The Fight Before Christmas

‘Twas was the night before Christmas,

And the house was a dump.

The kids were feeling Christmassy,

But I was a grump.

 

The laundry piled up, the table was crummy

No gifts had been wrapped, nothing made that was yummy.

The children were nestled all snug in their beds,

While visions of a happy mama danced in their heads.

 

But I was working so hard to make them a Christmas,

I didn’t have time for all this merriment business.

For only that morning I had heard such a ruckus

I jumped out of my chair to see what the sound was.

Away down the stairs I flew in a fright

And saw there below me a most disturbing sight.

 

The lamp on the table that stood by the couch

Illuminated a scene that turned me a grouch.

Why what to my wondering eyes should I see?

But all six of my kids in a grand reverie.

 

Boxes and papers and tissue galore,

Scissors and glue and glitter on the floor.

Without stopping to ask why,

Or find out the reason,

I flew into a fit, regardless of season.

I snapped and I sent them all to their rooms,

Filling their hearts with holiday doom.

 

How Grinchlike I felt, how ugly, how Scroogey,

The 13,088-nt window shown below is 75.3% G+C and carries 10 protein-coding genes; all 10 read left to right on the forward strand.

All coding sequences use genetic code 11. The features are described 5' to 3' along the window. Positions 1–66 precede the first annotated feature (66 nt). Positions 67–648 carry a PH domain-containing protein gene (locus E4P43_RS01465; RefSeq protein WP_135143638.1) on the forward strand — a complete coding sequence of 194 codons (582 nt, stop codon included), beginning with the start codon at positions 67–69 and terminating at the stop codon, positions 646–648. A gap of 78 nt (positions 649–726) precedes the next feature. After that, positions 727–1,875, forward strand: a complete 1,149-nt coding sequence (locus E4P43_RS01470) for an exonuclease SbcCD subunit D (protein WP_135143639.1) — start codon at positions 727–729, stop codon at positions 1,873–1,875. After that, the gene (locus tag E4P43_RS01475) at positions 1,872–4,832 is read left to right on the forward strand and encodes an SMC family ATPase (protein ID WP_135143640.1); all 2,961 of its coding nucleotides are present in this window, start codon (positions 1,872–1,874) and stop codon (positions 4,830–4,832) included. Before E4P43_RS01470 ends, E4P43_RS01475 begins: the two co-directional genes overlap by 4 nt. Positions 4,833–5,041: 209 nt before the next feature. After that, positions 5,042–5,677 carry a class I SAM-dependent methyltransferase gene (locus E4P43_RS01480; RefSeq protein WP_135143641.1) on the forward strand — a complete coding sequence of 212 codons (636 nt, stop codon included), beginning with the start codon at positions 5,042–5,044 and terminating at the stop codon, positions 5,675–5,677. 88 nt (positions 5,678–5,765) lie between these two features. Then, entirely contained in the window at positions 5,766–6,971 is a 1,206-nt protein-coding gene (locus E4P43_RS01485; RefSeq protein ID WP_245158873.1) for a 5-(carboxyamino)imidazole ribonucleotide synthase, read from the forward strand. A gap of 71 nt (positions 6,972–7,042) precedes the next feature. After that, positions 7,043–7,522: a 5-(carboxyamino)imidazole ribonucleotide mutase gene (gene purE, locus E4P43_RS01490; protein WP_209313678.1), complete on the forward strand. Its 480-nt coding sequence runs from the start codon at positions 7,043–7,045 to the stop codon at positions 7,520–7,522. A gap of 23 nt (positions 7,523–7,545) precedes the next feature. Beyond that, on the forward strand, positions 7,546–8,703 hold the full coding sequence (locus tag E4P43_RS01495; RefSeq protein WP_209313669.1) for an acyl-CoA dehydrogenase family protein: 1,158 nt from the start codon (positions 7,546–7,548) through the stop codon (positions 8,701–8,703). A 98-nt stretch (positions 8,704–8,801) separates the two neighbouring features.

To ruin their fun by being so moody.

I went back to my room where I huffed and I sat,

All that big mess and I still had to wrap!

What were they thinking, those children o’mine,

That I had nothing to do but clean all the time?

 

The next day dawned—cold, but real sunny,

It was Christmas and–you know what is funny?

We were sitting by the fire, unwrapping our gifts,

When my little girl said, with a bit of a lisp,

“This one’s for Mommy” and in her sweet hand,

Was the gift she had made me, the day I’d been mad.

‘I love you’ it said in a childish print,

Surrounded by hearts with a glittery tint.

 

Just like that I saw them, these children of mine,

Who made the house dirty most all of the time.

The messes, the laundry, the cooking, the clutter,

Suddenly seemed nothing;  my heart softened like butter.

 

I sat there that morning, surrounded by mess,

And witnessed with wonder their gift-giving fest.

It hit me, it did, in the moments that followed,

That ‘resentment’ was a bitter pill for any mother to swallow.

 

So I scooped them all up, both babies and teens,

And kissed them and hugged them with all of my means.

What mattered not just this day, but all of the rest,

Were the children God gave me—who cares ’bout the mess?

 

As I pondered these things, that sweet Christmas day,

I swear I could almost hear St. Nicholas say:

‘Happy Christmas to all, and to all, no more fights!’

 


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